With this exercise, you'll see how to use Bookworm applied to different bodies of work hosted at several different sites.
HathiTrust is a digital library with scanned copies of hundreds of thousands of books from college research libraries all over the country.You can't read the full text of all of these books for copyright reasons, but their ability to be searched for key terms for text analysis projects like Bookworm is falls within fair use provisions of copyright. Using Bookworm on HathiTrust's archives lets you search through these volumes en masse to track the use of a certain word or phrase over time. You can narrow the graph down to certain date ranges and certain genres. However, you can't get too granular in your selections (so no picking just 8 books from the 1920s and 8 from the 1940s by certain authors), so keep that in mind when planning to use it in a project.
While this version of Bookworm does allow you to link and download it has some important limitations you should keep in mind. One is that you cannot use it to search for phrases (or n-grams). You can search for single terms only. Another is that while you can narrow it within certain categories, you can't narrow it only to a single work or to a set group of works. There are some tools you can use on the Hathitrust website where you can pick and choose which (public domain) works you'd like included in your analysis and we'll go into those in a later example, but Bookworm on this site can't be used that narrowly.
Scholar Ben Schmidt was one of the designers for Bookworm, and at his own website, he hosts several digital tools using Bookworm or other programs. bookworm:movies is one he created that uses the Open Subtitles database to search through movies and television shows to see how vocabulary has changed in these media from 1960-2014. This can be relevant to your research if you're interested in communications, media and cultural history.
You should read the blog post at the top that contains the disclaimers about where the information for this graph is coming from and how it can be used.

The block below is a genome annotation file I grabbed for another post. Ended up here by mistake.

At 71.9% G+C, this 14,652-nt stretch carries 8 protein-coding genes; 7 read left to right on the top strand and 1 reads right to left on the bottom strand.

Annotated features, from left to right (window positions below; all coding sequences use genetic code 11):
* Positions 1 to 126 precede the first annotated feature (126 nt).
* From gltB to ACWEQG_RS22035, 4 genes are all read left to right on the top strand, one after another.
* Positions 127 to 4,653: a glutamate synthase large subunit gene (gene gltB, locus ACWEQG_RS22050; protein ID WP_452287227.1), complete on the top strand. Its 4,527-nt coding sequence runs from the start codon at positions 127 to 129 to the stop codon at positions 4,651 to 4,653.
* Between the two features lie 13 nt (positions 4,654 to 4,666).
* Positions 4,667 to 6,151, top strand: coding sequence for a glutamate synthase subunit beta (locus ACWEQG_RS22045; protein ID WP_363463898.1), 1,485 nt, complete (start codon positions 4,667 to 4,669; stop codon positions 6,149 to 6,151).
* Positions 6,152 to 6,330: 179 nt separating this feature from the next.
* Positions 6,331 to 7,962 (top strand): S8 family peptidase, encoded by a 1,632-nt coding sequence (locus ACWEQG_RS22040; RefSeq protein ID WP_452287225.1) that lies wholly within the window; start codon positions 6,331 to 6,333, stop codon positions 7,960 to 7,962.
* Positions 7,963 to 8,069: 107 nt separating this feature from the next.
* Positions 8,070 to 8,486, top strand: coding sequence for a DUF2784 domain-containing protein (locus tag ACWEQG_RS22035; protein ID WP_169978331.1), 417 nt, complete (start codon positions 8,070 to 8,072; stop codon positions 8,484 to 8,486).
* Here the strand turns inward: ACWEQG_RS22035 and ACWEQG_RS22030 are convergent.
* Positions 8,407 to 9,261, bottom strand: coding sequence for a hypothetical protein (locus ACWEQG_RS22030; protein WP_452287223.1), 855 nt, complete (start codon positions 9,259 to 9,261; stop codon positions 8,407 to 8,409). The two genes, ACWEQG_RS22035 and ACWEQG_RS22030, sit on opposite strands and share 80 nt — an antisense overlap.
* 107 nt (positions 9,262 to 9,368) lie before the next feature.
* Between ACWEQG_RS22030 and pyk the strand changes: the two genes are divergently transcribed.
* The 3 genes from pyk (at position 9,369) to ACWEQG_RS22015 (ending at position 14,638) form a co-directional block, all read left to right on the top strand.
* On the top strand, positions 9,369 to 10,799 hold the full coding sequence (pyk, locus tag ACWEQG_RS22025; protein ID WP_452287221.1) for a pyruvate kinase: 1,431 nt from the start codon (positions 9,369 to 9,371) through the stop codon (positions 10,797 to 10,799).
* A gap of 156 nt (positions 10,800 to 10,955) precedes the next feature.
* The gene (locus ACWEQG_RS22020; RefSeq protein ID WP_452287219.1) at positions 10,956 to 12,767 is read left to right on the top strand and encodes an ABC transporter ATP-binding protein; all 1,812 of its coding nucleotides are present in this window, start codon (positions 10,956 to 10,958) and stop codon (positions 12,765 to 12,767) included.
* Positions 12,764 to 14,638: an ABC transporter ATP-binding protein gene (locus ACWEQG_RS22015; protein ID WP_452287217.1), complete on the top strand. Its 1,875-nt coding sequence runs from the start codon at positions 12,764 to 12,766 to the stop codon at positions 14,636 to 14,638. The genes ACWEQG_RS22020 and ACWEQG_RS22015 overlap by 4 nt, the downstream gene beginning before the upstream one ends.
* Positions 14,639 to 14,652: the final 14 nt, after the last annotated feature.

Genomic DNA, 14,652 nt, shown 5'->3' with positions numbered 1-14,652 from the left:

The more specific you go (just a particular director or just a particular TV show) the more complete your results will be. This isn't a database of all television shows or all movies, just the ones that were in the Open Subtitles database at the time that the program was constructed. If you are using a more narrow lens (just the Simpsons, say) you'll know better when a low % means that the term was actually used less, and when it means that there is a lack of data for that particular year for a certain genre.
This one is a bit more niche but for scholars of societal trends as shown through fashion, the Robots Reading Vogue tool created by Yale can be extremely illuminating. In the exercise below, we'll look and see if trends in the use of a term in advertising occur before or after its use in features, and if pockets being a feature in women's fashion were ever popular or if women have always been stuck having to carry a purse. You can look at these trends alongside any other societal trends you may be studying.
Currently the Bookworm is set up to search all parts of Vogue, advertisements, articles, photo shoots and even letters to the editor for these terms. So if you wanted to see if different parts of the magazine, say the articles and the advertisements for example showed different trends for these terms, you can add filters, and add additional search boxes.
It looks like both handbag and purse rose throughout the early half of the 20th century, taking over for both forms of pockets in the 50s. then making a comeback in the 60s briefly before dropping back off. Handbag has been on the rise since 1986
Play around with other fashion or gender-related vocabulary words that you're curious about and see what you can find with this site.
Though there are other tools that let you explore n-grams and word frequencies with more complexity, Textalyser is useful if you are at a computer where you can't download any programs and you just want a quick n-gram analysis or word frequency count for a piece. It is simple to use, and its results are straightforward. You'll be using this tool to look at word frequencies and n-grams used in no star reviews from Roger Ebert.
Though Textalyser will also let users paste in text or just a website URL for the item they want analysed, in this case you'll be provided with the below text file of Roger Ebert's reviews of movies that are 20% or less on Rotten Tomatoes to explore. If you'd rather look at another document, feel free, just remember that if it's a file you're uploading, it will need to be plain text (.txt)
After Textalyser is done analyzing the text, you'll see that at the bottom of the page will be a long list headed as Textalyser Results
While this site doesn't let you compare works to each other directly, or visualize what's revealed, you can easily copy and paste any of these charts into an Excel document or Google Sheets. From there you could graph or filter the data if you wanted, but Textalyser doesn't have a visualization option.